Described by Publishers Weekly as Cooley's “sharp latest”, “Cooley has a sure hand in probing the intersection of artistic ambition and money. This hopeful take is sure to move readers.”
In Brooklyn, New York, in 2005, Ellen Portinari buys a lottery ticket on a whim; not long after, she realizes she’s won a hundred-million-dollar jackpot. With a month to redeem the ticket, she tells no one but her alcoholic brother—a talented composer whose girlfriend has died in a terrorist attack abroad—about her preposterous good luck.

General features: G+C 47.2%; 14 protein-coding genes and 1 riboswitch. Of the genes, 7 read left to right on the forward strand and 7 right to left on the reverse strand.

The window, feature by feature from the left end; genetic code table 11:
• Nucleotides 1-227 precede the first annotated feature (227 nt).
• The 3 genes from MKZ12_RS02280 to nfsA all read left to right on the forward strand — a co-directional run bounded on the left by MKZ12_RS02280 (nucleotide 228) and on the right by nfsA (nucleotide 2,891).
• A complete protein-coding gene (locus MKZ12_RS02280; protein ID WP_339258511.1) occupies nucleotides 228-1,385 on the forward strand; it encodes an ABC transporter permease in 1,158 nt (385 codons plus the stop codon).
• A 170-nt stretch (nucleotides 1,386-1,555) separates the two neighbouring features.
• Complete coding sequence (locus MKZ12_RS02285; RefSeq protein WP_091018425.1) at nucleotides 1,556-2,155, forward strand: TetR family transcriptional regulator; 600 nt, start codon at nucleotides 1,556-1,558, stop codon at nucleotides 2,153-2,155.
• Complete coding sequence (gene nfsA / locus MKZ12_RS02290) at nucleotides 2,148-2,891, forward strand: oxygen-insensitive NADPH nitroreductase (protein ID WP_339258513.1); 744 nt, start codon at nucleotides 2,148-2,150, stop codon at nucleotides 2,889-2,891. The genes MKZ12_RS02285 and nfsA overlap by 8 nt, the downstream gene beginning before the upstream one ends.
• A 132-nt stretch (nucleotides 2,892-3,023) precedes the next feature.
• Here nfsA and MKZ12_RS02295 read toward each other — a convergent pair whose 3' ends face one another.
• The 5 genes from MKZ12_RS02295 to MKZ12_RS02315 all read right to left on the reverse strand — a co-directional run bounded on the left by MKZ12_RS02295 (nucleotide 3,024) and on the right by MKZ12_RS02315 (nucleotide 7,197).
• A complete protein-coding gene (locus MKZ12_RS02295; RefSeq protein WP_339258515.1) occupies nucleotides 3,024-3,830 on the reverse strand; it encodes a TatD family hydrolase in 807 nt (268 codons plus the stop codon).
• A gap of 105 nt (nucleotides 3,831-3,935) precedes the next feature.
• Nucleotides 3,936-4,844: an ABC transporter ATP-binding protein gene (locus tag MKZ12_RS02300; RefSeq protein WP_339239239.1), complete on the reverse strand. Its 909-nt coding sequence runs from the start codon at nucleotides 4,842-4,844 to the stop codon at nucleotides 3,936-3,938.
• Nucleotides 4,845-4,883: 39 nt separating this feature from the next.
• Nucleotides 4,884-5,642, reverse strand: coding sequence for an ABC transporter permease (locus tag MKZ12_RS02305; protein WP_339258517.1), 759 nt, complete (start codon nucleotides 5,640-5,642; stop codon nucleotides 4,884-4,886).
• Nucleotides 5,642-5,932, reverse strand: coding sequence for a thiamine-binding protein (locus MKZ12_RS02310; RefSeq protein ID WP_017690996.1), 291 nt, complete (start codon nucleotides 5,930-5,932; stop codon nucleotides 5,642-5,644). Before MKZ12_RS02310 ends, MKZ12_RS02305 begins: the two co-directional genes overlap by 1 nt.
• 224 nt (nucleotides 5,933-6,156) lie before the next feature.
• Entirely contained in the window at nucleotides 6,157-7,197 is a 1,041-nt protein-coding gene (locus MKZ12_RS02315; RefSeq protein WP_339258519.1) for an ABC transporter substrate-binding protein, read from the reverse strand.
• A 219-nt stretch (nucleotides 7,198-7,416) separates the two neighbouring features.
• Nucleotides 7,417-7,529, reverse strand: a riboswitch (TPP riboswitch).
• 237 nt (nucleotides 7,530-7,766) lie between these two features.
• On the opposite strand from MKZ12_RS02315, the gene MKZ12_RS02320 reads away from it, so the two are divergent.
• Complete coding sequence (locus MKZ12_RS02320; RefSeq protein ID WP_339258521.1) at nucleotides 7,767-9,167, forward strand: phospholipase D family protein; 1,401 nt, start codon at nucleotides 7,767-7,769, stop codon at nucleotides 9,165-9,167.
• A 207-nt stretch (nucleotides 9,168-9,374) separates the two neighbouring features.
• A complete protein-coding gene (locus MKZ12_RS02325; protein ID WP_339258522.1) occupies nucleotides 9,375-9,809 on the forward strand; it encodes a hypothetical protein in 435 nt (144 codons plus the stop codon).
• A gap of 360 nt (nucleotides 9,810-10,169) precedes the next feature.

As the clock ticks, Ellen caroms from incredulity to giddiness to dread as she tries to reckon with the potential consequences of her win. She becomes unexpectedly involved with a man and boy she’s met at her local gym. While she grapples with the burden of secret-keeping and the tug of a new intimacy, a Brooklyn street artist named Blair Talpa is contending with her own challenges: a missing brother, an urge to make art that will “derange orbits,” and a lack of money.
En route to redeem the lottery ticket, Ellen finds her prospects entwining by chance with Blair’s—which allows Ellen to reimagine luck’s relation to loss, and the reader to revel in surprise.